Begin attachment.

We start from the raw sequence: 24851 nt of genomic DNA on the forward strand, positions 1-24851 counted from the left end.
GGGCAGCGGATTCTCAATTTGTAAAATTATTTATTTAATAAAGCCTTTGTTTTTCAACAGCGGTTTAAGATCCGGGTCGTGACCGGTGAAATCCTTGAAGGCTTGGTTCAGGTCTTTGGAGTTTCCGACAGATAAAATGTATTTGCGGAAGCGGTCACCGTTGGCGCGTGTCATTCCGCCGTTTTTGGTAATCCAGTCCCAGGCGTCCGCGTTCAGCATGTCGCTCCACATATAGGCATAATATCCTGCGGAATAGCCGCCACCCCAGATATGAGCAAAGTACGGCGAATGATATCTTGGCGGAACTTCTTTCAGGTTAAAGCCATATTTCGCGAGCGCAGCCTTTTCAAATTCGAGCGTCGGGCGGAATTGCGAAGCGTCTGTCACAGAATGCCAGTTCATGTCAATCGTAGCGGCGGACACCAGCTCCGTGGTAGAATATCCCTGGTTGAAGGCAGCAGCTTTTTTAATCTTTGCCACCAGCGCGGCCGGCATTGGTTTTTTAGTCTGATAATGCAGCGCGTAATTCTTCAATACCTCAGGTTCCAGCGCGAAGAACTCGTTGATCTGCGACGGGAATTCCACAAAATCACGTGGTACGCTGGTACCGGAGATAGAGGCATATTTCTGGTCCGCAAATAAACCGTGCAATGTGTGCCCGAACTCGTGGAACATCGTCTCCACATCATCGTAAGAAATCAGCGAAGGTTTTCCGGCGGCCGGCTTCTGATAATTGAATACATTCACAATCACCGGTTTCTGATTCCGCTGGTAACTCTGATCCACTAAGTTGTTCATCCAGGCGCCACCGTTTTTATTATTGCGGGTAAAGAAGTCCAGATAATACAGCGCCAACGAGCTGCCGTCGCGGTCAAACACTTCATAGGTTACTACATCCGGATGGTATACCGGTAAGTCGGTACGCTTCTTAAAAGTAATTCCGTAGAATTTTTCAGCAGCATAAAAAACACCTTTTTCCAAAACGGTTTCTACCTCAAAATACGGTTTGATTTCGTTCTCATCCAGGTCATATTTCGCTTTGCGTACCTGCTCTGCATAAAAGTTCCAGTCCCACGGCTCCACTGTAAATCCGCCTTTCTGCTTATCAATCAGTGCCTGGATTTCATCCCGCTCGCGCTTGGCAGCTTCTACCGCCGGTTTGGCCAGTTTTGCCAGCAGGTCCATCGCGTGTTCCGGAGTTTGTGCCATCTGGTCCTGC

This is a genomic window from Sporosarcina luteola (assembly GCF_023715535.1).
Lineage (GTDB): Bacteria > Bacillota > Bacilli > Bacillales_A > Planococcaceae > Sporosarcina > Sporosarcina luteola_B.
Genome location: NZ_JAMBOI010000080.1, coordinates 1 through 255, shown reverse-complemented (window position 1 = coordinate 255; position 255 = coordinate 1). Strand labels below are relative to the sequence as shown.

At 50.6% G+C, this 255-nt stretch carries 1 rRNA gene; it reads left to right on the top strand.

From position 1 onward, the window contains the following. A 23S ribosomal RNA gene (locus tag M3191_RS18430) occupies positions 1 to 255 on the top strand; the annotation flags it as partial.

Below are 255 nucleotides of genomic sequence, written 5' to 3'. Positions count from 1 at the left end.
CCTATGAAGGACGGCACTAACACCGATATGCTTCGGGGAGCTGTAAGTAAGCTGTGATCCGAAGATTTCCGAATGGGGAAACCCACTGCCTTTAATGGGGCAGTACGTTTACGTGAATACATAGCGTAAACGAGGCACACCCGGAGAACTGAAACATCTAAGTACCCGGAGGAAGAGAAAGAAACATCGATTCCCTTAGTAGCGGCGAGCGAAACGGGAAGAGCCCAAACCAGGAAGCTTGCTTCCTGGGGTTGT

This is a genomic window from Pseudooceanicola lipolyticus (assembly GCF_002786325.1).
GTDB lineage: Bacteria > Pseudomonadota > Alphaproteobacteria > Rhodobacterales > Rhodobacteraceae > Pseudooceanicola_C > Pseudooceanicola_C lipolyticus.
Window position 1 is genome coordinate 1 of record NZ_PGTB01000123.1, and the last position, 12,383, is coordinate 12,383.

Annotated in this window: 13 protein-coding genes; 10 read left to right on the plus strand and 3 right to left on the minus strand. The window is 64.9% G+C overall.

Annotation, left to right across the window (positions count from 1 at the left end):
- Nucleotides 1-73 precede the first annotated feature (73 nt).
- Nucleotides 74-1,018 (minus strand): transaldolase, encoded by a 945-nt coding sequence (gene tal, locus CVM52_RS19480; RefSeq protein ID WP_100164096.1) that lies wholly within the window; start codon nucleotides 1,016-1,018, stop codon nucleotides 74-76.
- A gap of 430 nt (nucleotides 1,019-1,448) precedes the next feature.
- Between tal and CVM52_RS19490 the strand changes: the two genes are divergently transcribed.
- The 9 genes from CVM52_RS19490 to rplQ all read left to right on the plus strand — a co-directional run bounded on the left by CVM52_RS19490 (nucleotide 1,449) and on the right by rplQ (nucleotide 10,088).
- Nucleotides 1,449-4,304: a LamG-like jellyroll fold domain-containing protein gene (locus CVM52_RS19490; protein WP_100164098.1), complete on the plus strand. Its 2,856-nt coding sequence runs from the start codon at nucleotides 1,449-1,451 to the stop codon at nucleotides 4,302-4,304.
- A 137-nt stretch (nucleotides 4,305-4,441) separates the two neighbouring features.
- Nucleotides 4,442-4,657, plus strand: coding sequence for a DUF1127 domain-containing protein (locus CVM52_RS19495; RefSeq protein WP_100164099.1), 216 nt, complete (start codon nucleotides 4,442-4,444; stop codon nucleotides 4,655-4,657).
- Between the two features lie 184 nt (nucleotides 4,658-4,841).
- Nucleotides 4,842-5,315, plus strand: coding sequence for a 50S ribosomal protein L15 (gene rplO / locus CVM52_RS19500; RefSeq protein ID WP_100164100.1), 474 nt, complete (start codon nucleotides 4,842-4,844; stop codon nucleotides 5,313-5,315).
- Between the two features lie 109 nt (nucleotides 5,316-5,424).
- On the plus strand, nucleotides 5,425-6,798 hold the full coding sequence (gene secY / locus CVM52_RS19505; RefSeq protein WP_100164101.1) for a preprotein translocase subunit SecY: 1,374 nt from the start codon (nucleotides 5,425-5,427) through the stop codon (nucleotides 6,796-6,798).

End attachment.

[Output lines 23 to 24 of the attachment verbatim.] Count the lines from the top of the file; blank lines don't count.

- Between the two features lie 184 nt (nucleotides 4,658-4,841).
- Nucleotides 4,842-5,315, plus strand: coding sequence for a 50S ribosomal protein L15 (gene rplO / locus CVM52_RS19500; RefSeq protein ID WP_100164100.1), 474 nt, complete (start codon nucleotides 4,842-4,844; stop codon nucleotides 5,313-5,315).